Photos courtesy Nancy TostaOn Tuesday night, Nov. 1, the Port of Seattle held a Community Meeting and Open House on its proposedÂ Flight Corridor Safety Program, which is intended to remove around 3,000 trees at and around Sea-Tac Airport. Well over 100 people attended the event, which wasÂ held at Bow Lake Elementary School in SeaTac. In addition to the overflowing crowd of concerned citizens, Port Commissioners present includedÂ Tom Albro, John Creighton, Courtney Gregoire and Fred Felleman. The port had variousÂ display stations withÂ details about the project, its connection with FAA regulations, as well as the intention to plant newÂ trees and shrubs. Port representatives were at each display, answering questions from interested â€“ and often passionate â€“ attendees. A public comment section allowed residents to speak their minds, oftentimes with passion. According to Burien Councilmember Nancy Tosta:
There were approximately 50 people offering comments (a couple hundredÂ attending). Concerns were raised about noise, cutting trees on private property with lack of compensation, possibilities for topping rather than cutting trees down, mitigation plans that result in planting trees in other areas. Port Commissioners said they understand there is a lack of trust, ever since 3rd runway decision. They said there would be a transcript and answers to questions on their website. Debi Wagner and Larry Cripe were there through the meetingÂ as well,Â as was Tina Orwell. I asked that Commissioners provide leadership in the region by recognizing the need for and working towards a second internationalÂ airport.The program plans to roll out this programÂ inÂ three phases based on location, as follows:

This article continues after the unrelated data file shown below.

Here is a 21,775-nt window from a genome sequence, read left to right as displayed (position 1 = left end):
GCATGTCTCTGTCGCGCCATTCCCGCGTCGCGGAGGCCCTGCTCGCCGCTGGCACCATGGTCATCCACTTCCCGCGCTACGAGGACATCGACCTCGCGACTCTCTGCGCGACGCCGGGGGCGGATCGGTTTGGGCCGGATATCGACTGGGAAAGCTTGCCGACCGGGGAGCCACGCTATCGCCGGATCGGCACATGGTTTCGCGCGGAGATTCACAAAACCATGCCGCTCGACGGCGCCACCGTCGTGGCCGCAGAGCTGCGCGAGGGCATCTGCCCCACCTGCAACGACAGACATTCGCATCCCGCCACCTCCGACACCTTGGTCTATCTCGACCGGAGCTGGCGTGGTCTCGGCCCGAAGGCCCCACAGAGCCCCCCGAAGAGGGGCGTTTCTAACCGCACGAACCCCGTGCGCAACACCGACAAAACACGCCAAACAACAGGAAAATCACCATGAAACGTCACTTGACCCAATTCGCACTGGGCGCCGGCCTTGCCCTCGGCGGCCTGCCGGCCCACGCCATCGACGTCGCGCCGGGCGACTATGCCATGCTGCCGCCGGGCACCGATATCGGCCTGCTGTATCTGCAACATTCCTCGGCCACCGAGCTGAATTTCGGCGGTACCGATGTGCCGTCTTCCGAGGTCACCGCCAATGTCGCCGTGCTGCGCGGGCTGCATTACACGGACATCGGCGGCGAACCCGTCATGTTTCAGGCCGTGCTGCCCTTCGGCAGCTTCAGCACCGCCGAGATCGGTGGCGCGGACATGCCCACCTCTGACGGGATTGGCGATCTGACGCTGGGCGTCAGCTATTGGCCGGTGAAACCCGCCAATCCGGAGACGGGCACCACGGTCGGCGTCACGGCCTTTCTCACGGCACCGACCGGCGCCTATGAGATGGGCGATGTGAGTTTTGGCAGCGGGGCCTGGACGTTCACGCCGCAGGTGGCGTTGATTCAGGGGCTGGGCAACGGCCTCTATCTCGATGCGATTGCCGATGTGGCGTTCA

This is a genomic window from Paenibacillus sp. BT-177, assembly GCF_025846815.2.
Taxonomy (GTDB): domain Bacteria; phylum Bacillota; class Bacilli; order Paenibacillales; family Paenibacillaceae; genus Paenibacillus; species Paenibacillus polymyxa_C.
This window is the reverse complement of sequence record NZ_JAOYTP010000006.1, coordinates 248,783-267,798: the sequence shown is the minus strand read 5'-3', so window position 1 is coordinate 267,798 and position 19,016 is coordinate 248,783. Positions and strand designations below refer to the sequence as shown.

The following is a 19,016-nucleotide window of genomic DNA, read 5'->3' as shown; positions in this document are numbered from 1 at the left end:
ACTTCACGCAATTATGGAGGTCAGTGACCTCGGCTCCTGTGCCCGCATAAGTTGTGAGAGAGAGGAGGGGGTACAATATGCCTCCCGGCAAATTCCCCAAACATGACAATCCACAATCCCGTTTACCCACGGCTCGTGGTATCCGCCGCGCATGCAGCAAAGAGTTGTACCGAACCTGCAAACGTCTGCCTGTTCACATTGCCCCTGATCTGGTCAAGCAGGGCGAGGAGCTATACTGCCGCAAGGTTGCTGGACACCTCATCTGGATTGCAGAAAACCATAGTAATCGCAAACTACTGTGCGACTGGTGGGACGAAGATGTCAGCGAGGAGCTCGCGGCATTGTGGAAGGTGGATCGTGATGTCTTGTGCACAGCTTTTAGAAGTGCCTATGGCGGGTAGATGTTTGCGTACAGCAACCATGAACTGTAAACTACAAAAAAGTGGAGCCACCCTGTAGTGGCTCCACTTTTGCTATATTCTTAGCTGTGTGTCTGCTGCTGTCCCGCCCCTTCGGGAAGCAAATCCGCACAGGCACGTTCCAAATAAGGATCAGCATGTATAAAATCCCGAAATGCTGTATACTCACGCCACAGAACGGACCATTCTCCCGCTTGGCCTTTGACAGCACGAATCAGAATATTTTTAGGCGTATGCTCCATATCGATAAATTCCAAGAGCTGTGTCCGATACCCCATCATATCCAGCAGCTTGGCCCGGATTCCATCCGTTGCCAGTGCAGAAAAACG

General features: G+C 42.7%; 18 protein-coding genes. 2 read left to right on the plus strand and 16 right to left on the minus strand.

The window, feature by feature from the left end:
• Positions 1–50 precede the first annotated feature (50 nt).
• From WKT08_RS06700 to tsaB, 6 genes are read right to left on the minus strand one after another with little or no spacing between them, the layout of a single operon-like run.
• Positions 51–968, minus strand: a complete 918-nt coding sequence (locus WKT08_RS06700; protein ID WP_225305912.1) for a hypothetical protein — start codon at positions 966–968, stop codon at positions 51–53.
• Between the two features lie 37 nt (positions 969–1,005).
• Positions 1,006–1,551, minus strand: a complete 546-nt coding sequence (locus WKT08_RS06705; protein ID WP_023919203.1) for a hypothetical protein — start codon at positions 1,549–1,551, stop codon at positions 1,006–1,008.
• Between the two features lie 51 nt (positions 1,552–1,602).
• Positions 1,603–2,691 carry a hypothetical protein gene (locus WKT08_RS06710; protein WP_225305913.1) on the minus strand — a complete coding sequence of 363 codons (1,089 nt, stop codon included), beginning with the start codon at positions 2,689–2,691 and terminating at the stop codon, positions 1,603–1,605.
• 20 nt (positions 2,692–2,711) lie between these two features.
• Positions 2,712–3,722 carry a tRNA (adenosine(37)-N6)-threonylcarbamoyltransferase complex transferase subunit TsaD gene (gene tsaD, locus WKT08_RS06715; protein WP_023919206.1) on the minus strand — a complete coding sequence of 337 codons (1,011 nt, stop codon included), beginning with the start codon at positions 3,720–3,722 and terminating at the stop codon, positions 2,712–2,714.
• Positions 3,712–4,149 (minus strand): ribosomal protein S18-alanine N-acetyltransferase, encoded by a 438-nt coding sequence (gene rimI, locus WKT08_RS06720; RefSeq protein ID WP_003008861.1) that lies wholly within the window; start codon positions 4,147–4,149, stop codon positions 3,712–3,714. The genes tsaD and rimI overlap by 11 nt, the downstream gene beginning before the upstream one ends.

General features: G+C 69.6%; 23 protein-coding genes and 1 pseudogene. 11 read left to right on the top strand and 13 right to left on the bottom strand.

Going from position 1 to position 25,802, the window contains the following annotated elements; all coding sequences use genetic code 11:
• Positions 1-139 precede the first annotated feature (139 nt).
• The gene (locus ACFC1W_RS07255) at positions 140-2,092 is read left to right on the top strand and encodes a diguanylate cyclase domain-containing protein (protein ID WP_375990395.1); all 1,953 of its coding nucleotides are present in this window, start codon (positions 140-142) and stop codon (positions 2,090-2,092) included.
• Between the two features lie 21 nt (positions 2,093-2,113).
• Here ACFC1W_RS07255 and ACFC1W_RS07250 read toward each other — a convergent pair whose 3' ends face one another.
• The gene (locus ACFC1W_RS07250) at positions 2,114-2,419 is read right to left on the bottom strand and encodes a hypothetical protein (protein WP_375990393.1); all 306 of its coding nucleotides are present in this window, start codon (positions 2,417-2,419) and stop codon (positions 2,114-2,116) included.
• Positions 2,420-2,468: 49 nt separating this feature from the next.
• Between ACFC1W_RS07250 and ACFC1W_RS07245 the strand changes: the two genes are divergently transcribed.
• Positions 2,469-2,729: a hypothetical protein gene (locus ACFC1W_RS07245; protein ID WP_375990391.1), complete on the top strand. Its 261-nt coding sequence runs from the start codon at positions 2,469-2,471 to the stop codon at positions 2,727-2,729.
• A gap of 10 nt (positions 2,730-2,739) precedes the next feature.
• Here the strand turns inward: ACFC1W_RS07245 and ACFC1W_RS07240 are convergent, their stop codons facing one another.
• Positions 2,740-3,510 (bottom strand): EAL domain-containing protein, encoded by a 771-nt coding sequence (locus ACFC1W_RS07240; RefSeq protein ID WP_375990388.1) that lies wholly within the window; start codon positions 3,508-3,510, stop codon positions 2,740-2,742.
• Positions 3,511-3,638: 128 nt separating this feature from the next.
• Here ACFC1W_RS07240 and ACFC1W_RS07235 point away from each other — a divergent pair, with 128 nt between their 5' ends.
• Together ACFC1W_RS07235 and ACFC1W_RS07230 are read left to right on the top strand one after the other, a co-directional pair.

- 2016Â â€“ Phase 1: Port properties (estimated 1,200 trees)
- 2017Â â€“ Phase 2: Publicly-ownedÂ propertiesÂ (est. 1,400 with 1,200 on WSDOT property, many forÂ future Hwy 509)
- 2018Â â€“ Phase 3: Residential properties (est. 180), commercial properties (est. 200)
- 1,200 trees on Port property
- 1,400 on publicly owned or commercial properties (about 1,200 on Washington State Department of Transportation property, many on land set aside for future Hwy 509 expansion)
- An estimated 180 trees on residential properties. Trees on residential properties will not be affected until 2018. Each resident will be contacted and offered a number of alternatives to choose from to best meet their needs.